It’s a living

I write code for a living, but it’s not the first thing that I did to earn money.  So I have a life.   A couple of years ago I joined the ranks of the contract programmer generation. Right now I work for a big Japanese consumer goods company that sells electronics. A little after I started here another contract programmer started.  He reminds me of Dilbert, so I instantly liked him.  I mean who can resist someone that is the personification of a great cartoon? He is very jovial on the surface but doesn’t take any crap either.  I leared 2 incredibly powerful things from him:

  1. A contract programmer should never have more stuff at work than could fit into one regular-sized moving box and a contract programmer should always have their FU funds in order.
  2. Programming might be a new profession but contract programming shares more than a few similarities to the world’s oldest profession.  According to him, contract programmers are the hos, the pimp is the intermediary company that takes care of our billing and the client is the john.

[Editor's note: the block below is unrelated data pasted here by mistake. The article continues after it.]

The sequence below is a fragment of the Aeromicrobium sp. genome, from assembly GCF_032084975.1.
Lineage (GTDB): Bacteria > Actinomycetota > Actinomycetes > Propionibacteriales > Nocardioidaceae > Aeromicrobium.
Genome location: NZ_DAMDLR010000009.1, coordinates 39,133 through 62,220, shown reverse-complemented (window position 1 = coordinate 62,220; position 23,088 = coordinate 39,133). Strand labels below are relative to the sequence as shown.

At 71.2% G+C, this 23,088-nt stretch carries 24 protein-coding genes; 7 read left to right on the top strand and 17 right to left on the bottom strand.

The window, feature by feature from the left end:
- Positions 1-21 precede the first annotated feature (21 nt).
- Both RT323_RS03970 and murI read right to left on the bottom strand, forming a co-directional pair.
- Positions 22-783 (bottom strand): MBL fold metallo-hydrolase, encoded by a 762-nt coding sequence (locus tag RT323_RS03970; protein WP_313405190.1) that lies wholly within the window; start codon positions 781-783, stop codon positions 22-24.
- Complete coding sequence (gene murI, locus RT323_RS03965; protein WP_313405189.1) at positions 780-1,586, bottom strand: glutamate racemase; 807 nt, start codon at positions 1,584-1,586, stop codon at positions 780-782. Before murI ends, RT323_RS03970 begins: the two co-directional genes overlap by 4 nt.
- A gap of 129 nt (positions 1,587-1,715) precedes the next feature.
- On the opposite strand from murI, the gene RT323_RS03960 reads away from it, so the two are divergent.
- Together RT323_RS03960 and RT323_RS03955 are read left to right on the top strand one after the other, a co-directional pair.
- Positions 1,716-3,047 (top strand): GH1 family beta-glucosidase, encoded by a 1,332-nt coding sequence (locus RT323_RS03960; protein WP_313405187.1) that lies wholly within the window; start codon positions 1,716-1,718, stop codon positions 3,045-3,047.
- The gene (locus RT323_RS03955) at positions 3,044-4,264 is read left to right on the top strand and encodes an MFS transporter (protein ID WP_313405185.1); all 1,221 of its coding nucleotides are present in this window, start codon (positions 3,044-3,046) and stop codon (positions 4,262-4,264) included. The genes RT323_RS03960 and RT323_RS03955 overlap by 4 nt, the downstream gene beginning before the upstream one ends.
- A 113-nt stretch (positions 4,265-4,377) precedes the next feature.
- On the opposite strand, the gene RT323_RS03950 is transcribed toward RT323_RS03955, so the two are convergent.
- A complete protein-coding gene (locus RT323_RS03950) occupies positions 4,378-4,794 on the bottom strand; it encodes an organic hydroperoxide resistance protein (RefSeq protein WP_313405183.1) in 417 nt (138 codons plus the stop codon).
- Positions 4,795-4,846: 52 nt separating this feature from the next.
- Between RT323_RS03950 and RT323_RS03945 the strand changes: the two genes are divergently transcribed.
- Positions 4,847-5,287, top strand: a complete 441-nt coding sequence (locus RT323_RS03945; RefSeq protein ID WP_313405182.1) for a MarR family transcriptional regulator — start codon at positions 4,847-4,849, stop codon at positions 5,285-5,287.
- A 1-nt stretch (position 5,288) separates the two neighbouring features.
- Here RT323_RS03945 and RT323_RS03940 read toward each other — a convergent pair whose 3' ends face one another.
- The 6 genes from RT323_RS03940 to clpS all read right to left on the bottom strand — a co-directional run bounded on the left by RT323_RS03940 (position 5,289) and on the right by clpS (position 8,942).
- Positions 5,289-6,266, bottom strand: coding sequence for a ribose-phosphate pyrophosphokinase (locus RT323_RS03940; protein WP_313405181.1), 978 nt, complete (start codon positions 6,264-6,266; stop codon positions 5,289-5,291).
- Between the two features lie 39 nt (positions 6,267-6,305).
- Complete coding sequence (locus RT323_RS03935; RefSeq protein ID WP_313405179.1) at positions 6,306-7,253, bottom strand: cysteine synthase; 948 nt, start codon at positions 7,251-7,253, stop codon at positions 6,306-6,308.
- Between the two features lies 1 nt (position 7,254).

A contract programmer gets paid by the hour.  Each hour that I work needs to have some sort of accountability attached to it; something like a lawyer.  I submit timesheets twice a month and get paid a couple of weeks later.  I like my work too. But sometimes I really have to take it pretty good and I keep smiling because a contract programmer is easy to get rid of. No messy human resources to deal with.  Just pack the bags and move along. 

If you are thinking of being a contract programmer, then my advice is to go ahead and do it.  It’s a fine way to earn a living, you know what the client wants (work) and the client knows what you want (money). No bullshit about climbing the company ladder.  No false pretenses about what might happen later (bonus) if you do a good job, and no big deal about working on weekends.  If the client wants you on the weekend, then they pay you for each and every hour.  You want to go away for 4 weeks and hike the Appalachian trail, go ahead, the client isn’t paying you. 

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